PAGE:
The use of tax treaties by developing countries is controversial: Best case scenario? Tax treaties help attract foreign direct investment by reducing the risk of double taxation. Evidence for this is weak. Worst case scenario? They become a vehicle for multinational tax avoidance leading to huge revenue losses for developing countries.
Despite the uncertain benefits and widely recognised risks, developing countries continue to sign tax treaties. In this context, an understanding of good treaty practice – how countries in a similar position have negotiated, reviewed, or modified their treaties to better protect their tax base – can help lay the foundations for fairer and more sustainable tax treaties.
The Tax Treaties Explorer
The Tax Treaties Explorer is a website that allows you to visualise a new dataset of almost every tax treaty signed by developing countries. It includes over 2,500 bilateral tax treaties, almost 300 amending protocols, 8 multilateral treaties, and certain changes made to these treaties by the Multilateral Convention to Implement Tax Treaty Related Measures to Prevent BEPS (MLI). As far as possible, the dataset covers all treaties signed by 118 countries comprising: those that are or were until recently low and lower-middle income countries, all countries in Africa, and all members of the Intergovernmental Group of 24.
The various visualisation options provide a means to compare and contrast different treaties in ways that complement analysis of the legal wording. For non-specialist policymakers and others with a stake in tax policy, this is an accessible entry point to understand treaties in comparative context.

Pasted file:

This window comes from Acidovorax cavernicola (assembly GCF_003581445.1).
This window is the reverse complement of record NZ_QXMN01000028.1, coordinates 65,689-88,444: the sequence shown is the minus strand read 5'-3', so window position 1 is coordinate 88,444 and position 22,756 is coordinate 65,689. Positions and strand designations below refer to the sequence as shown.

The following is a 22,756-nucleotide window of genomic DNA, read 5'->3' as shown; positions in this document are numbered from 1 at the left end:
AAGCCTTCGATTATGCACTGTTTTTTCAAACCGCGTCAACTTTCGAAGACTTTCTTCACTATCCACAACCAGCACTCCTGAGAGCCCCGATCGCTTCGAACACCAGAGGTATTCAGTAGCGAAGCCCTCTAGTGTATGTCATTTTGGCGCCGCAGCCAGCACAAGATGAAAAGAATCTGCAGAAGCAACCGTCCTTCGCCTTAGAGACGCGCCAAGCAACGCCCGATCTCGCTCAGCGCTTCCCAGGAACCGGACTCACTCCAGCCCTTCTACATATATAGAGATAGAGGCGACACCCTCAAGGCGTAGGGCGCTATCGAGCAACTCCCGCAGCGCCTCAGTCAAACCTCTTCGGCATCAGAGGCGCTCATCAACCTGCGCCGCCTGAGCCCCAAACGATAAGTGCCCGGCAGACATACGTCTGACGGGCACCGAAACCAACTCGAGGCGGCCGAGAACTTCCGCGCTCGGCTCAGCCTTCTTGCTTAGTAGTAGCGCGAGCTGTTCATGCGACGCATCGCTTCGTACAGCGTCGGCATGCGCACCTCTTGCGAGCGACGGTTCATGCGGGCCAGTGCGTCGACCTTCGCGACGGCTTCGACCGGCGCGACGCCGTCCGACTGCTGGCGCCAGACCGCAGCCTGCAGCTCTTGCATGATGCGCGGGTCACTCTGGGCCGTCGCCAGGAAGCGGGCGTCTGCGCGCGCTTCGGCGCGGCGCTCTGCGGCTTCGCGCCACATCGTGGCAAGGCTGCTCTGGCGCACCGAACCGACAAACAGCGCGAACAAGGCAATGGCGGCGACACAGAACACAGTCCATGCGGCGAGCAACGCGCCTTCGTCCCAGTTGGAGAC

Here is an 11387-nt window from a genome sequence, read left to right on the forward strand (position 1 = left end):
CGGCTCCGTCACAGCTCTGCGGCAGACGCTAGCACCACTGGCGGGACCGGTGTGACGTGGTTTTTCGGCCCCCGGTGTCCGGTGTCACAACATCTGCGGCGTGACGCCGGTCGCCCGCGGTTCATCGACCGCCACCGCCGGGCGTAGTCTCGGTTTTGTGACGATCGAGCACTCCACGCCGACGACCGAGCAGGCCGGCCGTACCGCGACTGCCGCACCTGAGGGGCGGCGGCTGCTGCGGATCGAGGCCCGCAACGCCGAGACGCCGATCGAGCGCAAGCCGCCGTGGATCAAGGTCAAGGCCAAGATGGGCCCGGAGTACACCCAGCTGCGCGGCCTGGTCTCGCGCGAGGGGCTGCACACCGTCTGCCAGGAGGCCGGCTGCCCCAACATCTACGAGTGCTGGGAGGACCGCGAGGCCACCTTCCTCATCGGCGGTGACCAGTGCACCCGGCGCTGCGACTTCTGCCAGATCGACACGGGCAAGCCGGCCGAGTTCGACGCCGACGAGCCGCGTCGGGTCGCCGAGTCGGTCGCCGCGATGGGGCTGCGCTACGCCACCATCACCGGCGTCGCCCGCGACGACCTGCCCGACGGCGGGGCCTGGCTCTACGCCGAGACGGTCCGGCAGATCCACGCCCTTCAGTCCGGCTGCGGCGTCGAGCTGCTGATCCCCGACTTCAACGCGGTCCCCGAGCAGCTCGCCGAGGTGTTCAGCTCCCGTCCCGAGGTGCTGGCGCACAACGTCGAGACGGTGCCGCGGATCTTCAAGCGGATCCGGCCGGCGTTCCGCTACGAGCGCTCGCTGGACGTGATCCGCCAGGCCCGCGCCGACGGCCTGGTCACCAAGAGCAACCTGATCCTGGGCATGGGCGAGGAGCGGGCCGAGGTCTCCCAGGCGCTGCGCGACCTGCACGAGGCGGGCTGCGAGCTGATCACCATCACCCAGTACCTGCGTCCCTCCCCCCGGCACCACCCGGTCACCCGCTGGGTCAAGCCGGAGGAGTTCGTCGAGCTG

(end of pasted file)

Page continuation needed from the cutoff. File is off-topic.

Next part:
The Tax Treaties Explorer is a project of the International Centre for Tax and Development supported by the World Bank and the G-24, with data visualisations by Agile Collective.
The launch event
The ICTD and the Global Tax Program of the World Bank recently hosted a webinar to launch the new tool.
The event was moderated by Dr Ana Cebreiro, Senior Economist from the World Bank. Following her opening remarks, the ICTD’s international tax research programme lead Dr Martin Hearson introduced the Tax Treaties Explorer, demonstrating how it can be used by practitioners and researchers.
Then domestic resource mobilisation specialist Ashima Neb presented the Toolkit on Tax Treaty Negotiations produced by the Platform for Collaboration on Tax.
This was followed by reflections from Marine Khurtsidze, a former tax treaty negotiator and Head of the Tax and Customs Policy Department at the Ministry of Finance of Georgia. Ms Khurtsidze is an Elected Chair of the Conference of the Parties to the MLI at the OECD, where she represents Georgia in several working parties and forums.
New research using the dataset
The webinar then featured the presentation of three research studies that use the Explorer data:
Using New Data to Support Tax Treaty Negotiation by Martin Hearson, Marco Carreras, and Anna Custers, presented by Dr Martin Hearson.
Taxing Profits from International Transport in Africa: Past, Present and Future of Article 8 (Alternative B) of the UN Model by Tatiana Falcão and Bob Michel, presented by Dr Tatiana Falcão.
Tax Treaty Aggressiveness: Who is Undermining Taxing Rights in Africa? by Markus Meinzer, Maimouna Diakité, Lucas Millán Narotzky, and Mirsolav Palansky presented by Lucas Millán Narotzky.
Watch the event recording in English below (or here in French).